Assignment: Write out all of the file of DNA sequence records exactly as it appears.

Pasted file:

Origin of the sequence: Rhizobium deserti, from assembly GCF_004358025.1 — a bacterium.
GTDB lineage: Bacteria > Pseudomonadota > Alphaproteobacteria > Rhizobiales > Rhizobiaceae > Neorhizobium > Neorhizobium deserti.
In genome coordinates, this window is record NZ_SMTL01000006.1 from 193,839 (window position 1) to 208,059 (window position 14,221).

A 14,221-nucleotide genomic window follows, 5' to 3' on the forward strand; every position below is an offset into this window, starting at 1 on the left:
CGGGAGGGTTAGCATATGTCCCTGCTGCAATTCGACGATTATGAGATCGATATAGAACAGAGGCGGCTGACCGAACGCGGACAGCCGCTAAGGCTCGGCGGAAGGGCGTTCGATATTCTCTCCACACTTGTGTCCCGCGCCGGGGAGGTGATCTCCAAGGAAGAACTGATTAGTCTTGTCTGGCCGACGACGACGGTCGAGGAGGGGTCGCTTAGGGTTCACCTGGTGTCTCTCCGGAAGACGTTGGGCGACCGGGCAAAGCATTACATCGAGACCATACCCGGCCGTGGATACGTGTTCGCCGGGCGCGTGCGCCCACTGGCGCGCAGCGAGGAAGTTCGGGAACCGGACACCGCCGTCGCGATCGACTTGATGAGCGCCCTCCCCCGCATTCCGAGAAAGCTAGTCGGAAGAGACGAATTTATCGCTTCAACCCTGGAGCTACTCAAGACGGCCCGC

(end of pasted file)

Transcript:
Origin of the sequence: Rhizobium deserti, from assembly GCF_004358025.1 — a bacterium.
GTDB lineage: Bacteria > Pseudomonadota > Alphaproteobacteria > Rhizobiales > Rhizobiaceae > Neorhizobium > Neorhizobium deserti.
In genome coordinates, this window is record NZ_SMTL01000006.1 from 193,839 (window position 1) to 208,059 (window position 14,221).

A 14,221-nucleotide genomic window follows, 5' to 3' on the forward strand; every position below is an offset into this window, starting at 1 on the left:
CGGGAGGGTTAGCATATGTCCCTGCTGCAATTCGACGATTATGAGATCGATATAGAACAGAGGCGGCTGACCGAACGCGGACAGCCGCTAAGGCTCGGCGGAAGGGCGTTCGATATTCTCTCCACACTTGTGTCCCGCGCCGGGGAGGTGATCTCCAAGGAAGAACTGATTAGTCTTGTCTGGCCGACGACGACGGTCGAGGAGGGGTCGCTTAGGGTTCACCTGGTGTCTCTCCGGAAGACGTTGGGCGACCGGGCAAAGCATTACATCGAGACCATACCCGGCCGTGGATACGTGTTCGCCGGGCGCGTGCGCCCACTGGCGCGCAGCGAGGAAGTTCGGGAACCGGACACCGCCGTCGCGATCGACTTGATGAGCGCCCTCCCCCGCATTCCGAGAAAGCTAGTCGGAAGAGACGAATTTATCGCTTCAACCCTGGAGCTACTCAAGACGGCCCGC